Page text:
A recent article by three Danish political scientists in the Journal of Democracyquestions whether it was reasonable to attribute the surge of fascism in the 1920s and 1930s to the long arc of laissez-faire and economic collapse.5 They reported that the well-established democracies of northwest Europe and the former British colonies Canada, the US, Australia, and New Zealand “were virtually immune to the repeated crises of the interwar period,” while the newer and more fragile democracies of southern, central, and eastern Europe succumbed. Indeed, fascists briefly assumed power in northwest Europe only through invasion and occupation. Yet that observation makes Polanyi a more prophetic and ominous voice for our own time. Today in much of Europe, far-right parties are now the second or third largest.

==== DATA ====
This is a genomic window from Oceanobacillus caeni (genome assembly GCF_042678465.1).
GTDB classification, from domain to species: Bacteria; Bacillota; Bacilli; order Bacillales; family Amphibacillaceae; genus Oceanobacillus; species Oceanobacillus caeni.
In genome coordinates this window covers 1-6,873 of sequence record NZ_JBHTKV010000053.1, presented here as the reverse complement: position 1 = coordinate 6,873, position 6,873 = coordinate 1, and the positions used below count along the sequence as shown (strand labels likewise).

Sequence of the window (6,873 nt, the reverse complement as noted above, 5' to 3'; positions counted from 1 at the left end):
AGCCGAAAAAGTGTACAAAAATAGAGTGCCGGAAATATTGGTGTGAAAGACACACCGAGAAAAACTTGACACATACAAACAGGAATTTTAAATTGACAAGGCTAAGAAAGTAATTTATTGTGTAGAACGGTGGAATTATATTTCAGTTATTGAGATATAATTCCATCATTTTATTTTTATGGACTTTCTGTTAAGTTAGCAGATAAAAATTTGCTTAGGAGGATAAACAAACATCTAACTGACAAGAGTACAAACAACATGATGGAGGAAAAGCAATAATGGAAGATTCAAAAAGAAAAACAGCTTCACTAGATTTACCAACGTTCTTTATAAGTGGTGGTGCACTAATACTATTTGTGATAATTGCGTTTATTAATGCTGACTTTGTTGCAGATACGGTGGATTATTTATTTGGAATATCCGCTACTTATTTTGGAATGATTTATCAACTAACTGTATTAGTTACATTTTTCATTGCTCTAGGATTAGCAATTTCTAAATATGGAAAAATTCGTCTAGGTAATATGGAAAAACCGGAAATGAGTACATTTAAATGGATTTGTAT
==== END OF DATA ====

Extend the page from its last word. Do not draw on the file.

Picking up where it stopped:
In sum, Polanyi got some details wrong, but he got the big picture right. Democracy cannot survive an excessively free market; and containing the market is the task of politics. To ignore that is to court fascism. Polanyi wrote that fascism solved the problem of the rampant market by destroying democracy. But unlike the fascists of the interwar period, today’s far-right leaders are not even bothering to contain market turbulence or to provide decent jobs through public works. Brexit, a spasm of anger by the dispossessed, will do nothing positive for the British working class; and Donald Trump’s program is a mash-up of nationalist rhetoric and even deeper government alliance with predatory capitalism. Discontent may yet go elsewhere. Assuming democracy holds, there could be a countermobilization more in the spirit of Polanyi’s feasible socialism. The pessimistic Polanyi would say that capitalism has won and democracy has lost. The optimist in him would look to resurgent popular politics.
To The Sounds of Marching Feet
I must go back, these years have held
Great lives and final words, all quelled
Beat desperately, the snow, her sheet
All lost to the sounds of marching feet
In progress, all their proper ends
Unto memories, your lifelong friends
Those caught within the heavy net
Or destined days, so bravely met
With this, then, I might change it all